- AJ Mass, Fantasy
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It's that time of year yet again, when fantasy baseball players take a look at the statistics from the last few seasons in order to figure out which hitters to rank at the top of their draft lists. It's a daunting task, especially because you never know when a veteran with a trusted track record will unexpectedly break down or when a longtime platoon player will suddenly have a career year.
Even if we could guarantee 100 percent accuracy of statistical projections, there is a strong possibility that people would make mistakes in terms of figuring out the relative value of hitters.
Let's try a little experiment. Where would you consider drafting each of the following hypothetical players in your draft if you knew for certain they'd give you this production for the season?
Obviously, few people out there (if any) would rank Mr. Y higher than Mr. X because he is less productive in every category in a standard 5x5 league.
However, even though there is a 10 percent drop-off in production in each category, the gap between the players in the final rankings is not likely to be all that great. Put another way, if Mr. X is a first-round candidate, a la Joey Votto, then perhaps Mr. Y would be a potential third-rounder like Josh Hamilton. Don't you agree?
Of course, here's the catch: Mr. Y's batting average is not 10 percent less than Mr. X's. There is only a 1 percent drop from a batting average of.310, which means a 31 percent success rate to .300, or a 30 percent success rate.
In order to see a 10 percent drop-off, you would have to have a batting average projection of .210. If that were the case, then suddenly Mr. Y is no longer a viable third-round option for most people. In a heartbeat, our poor friend is more likely to be treated like Carlos Pena, relegated to being a roster pariah until perhaps the 14th or 15th round.
But why is this the case? Why is such a bad batting average something that fantasy players seem so afraid to have anywhere near their roster?
Clearly batting average is different from all other standard hitting categories. After all, it is the only offensive category that is not a counting stat. You can belt a home run or steal a base and it's yours for the season. But hit .398 for the month of April, as Placido Polanco did in 2011, and you can still end up with a rather ordinary .277 for the year.
Unless you trade him away, you never actually own a player's batting average. You're simply renting it.
Put another way, a power hitter who goes an entire month without a homer doesn't help your fantasy stats, but he doesn't hurt them either. You don't lose any ground in the overall home run totals. A hitter who goes into an 0-for-50 tailspin actually affects your fantasy team in a negative way. Batting average can provide negative value and drag down your overall position in the standings like an anchor.
That said, we're not sure that you should let it factor into your draft-day decisions at all. For one thing, major league hitting, as a whole, has been steadily getting worse over the past six seasons.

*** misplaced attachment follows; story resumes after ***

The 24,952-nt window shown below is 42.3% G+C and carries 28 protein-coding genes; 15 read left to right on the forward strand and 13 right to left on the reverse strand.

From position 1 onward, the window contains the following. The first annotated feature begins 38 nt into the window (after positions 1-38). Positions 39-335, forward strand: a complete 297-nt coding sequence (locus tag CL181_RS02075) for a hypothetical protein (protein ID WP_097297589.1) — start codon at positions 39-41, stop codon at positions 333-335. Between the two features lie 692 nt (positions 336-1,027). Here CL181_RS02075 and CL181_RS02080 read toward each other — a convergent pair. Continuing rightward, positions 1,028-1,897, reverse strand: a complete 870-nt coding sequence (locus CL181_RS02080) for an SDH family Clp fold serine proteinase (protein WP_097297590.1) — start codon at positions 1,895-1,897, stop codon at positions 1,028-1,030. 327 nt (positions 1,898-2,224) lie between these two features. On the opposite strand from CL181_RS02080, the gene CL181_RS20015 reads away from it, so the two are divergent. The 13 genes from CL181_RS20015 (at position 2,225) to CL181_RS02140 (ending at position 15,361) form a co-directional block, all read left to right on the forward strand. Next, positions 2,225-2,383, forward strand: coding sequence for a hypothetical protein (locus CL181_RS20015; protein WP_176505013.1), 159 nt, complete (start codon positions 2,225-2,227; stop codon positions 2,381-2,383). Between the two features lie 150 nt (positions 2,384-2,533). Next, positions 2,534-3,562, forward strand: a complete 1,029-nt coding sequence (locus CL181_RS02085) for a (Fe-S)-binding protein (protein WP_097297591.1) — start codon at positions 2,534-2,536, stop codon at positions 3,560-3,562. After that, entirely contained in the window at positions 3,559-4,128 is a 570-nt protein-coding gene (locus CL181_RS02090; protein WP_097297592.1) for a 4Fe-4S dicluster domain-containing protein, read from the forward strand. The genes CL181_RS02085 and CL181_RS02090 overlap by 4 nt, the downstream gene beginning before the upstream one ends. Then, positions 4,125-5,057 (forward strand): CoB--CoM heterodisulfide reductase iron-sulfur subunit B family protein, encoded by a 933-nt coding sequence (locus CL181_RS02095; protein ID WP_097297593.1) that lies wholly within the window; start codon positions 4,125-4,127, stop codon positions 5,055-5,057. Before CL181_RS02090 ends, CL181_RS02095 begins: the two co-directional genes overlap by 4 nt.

Take a look at this chart:
Not only has the average batting average been declining, but the pool of above-average hitters has remained relatively constant. That means there are just as many players today as there were in the past who can give you "positive batting average," but the amount of positive batting average you need to remain competitive has consistently dropped.
In 2008, a team batting average of .269 would have likely put you in last place and no higher than eighth in a 10-team ESPN standard league. Last season, that same .269 could have had you as high as third place, and most likely no lower than sixth. A negative batting average simply doesn't hurt you as much in today's game as it used to.
So why worry about batting average at all? Why not take it out of the equation completely and judge the available talent that way? Let's try another "blind taste test." Which of the following three players would you want on your fantasy team for the coming season?
It seems to me that it would be a tough choice between A and C, with B very much in the rear. However, if you throw in batting averages and take a look at the ESPN Player Rater values, you suddenly get a very different perception.
The truth is that you can still field a pretty competitive team if you tanked batting average altogether. And although I'm not recommending that you actively choose this as a strategy, that very fact should go a long way toward showing you that there's no reason to avoid selecting one or two "negative batting average producers" at a point in the draft when the value of their counting stats merits a selection.
Take a look at a potential lineup made up entirely of hitters below the league average in 2011:
Yes, this team would have finished dead last in batting average in nearly every league. However, the greater point to be made here is that this lineup wouldn't have been a lock to finish last overall by any means. So this irrational urge to "have balance" in your lineup doesn't make sense, and far too many people are going to chase empty batting average at the expense of the other four offensive categories.
Do you really want to pass on Carlos Pena for a hitter like James Loney because his .288 is more appealing to the eye? If you do, then perhaps you're not seeing things as they really are.
AJ Mass looks at why fantasy owners shouldn't overrate batting average in drafts and how productive players with low averages still have plenty of fantasy value.